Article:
A different face of Berlin – unknown attractions
Are you interested in alternative sites in Berlin? You know the German capital pretty well and now seek for ideas for a less obvious trip? You are not going to be disappointed. Unknown and peculiar attractions are at your fingertips.
The Lives of Others
You have certainly heard of the Oscar winning film The Lives of Others. However, it is not just a great creation by Florian von Donnersmarck, but also everyday life of residents of the former DDR. To see how the state interfered with the lives of its citizens and monitored their every step, visit the STASI Museum. The imposing edifice alone is uncannily impressive, and you will feel more and more entrapped by the state service with every floor of the exhibition you will see. Note that a housing estate was built near the Stasi headquarters for people employed by that powerful apparatus of surveillance and terror.
Moscow in Berlin
In order to overwhelm its citizens even more, the totalitarian state used also fitting architectural concepts. You can feel that in Karl-Marx-Allee, a wide and pompous street with architecture which had been brought from the Soviet Union on soldiers' bayonets. Everything is large and hostile there, designed to make you perceive yourself as a little cog in giant machinery. However, before Moscow engulfed East Berlin, Nazism had been born. Traces of the Third Reich include the Olympic stadium. Opened in 1936, it was the venue of the world's greatest sport event, but it was also used by the regime for propaganda purposes.
From there you can exit through the southern gate and via Couberteinplatz , and behind the large urban railway station you will see something which seems to be ugly, but in fact is very unique – a huge block of flats designed by "the pope" of modernism Le Corbusier and entered in the UNESCO World Heritage List.
Horseshoe for good luck (of residents)
Peculiar and unknown attractions of Berlin include also excellent residential buildings erected under the Weimar Republic. And don't let the idea of sightseeing a housing estate confound you! Berlin has several UNESCO-listed estates, including the one in shape of a horseshoe in the southern outskirts of the Neukölln district. Just a single glance at its urban planning is enough to understand why it was given that name. At the centre of the rounded block of flats there is a green space filled with a pond. It is a perfect example of the comfortable housing created over 100 years ago.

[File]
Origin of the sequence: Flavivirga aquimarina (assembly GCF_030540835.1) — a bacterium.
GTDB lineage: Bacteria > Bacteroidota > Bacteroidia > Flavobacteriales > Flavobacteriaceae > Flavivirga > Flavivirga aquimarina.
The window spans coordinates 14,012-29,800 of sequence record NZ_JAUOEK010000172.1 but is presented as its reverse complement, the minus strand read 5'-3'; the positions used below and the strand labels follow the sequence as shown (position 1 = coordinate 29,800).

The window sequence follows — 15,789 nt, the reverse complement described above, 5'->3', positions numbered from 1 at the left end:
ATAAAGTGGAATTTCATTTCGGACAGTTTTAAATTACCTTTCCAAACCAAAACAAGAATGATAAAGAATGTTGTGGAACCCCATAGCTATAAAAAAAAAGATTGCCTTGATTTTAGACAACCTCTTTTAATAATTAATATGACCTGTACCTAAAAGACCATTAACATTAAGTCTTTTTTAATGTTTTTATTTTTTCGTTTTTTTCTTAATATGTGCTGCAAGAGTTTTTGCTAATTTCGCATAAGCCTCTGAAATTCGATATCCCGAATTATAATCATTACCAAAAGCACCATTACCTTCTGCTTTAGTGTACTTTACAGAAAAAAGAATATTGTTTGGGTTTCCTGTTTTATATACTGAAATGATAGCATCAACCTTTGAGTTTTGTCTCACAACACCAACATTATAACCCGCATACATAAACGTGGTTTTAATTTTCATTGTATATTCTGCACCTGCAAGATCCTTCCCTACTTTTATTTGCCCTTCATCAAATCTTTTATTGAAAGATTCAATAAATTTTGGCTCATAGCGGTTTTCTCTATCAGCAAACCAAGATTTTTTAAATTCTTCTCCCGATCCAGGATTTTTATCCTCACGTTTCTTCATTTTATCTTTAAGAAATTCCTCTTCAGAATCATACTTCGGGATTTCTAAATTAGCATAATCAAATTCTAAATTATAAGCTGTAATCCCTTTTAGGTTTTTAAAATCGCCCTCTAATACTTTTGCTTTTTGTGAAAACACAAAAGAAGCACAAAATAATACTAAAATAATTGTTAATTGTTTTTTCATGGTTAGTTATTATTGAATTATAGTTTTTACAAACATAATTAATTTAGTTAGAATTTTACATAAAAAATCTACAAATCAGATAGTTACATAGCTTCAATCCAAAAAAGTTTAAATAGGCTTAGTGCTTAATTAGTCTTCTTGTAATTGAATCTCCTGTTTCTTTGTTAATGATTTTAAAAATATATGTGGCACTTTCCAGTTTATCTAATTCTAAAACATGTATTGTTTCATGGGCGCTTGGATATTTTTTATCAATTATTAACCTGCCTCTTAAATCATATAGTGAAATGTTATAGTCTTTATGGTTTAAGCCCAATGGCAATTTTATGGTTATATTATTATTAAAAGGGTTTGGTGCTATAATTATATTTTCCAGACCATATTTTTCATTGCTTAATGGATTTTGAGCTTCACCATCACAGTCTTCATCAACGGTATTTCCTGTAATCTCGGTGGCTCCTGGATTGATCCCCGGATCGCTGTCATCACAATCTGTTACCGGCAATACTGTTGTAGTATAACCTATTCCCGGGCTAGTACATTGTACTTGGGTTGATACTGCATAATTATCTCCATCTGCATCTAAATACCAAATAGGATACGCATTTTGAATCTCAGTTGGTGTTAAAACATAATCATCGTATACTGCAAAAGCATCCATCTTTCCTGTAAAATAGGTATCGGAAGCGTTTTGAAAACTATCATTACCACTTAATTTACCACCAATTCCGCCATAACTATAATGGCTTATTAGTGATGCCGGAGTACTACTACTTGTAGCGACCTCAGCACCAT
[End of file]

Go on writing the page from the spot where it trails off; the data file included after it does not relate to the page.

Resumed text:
You will hardly find a typical old town in Berlin, for it was destroyed during World War II, and a modern square Aleksanderplatz was built in its place. Luckily, the planners made an effort to recreate a tiny fragment of the old world. Thanks to that, you can delve into the world of several cobbled streets concentrated around the Gothic St. Nicholas' Church. Among Berlin's unknown attractions, this is surely one of the most atmospheric sites and a piece of quiet in the centre of a huge metropolis.
If you are still not fed up with monumental architecture, you must visit the gigantic, now closed, Tempelhof Airport. Opened very early in 1923 and expanded later on, it became famous in the Socialism era for accepting aeroplanes with fugitives from the Peoples' Republic of Poland. Hop on a bike and tour that unbelievably vast area, now enveloped by the city. If you are lucky and have sharp eyes, you will notice an aeroplane stranded in the scrub in the centre of the apron. This is one of the most unique and alternative sites in Berlin.
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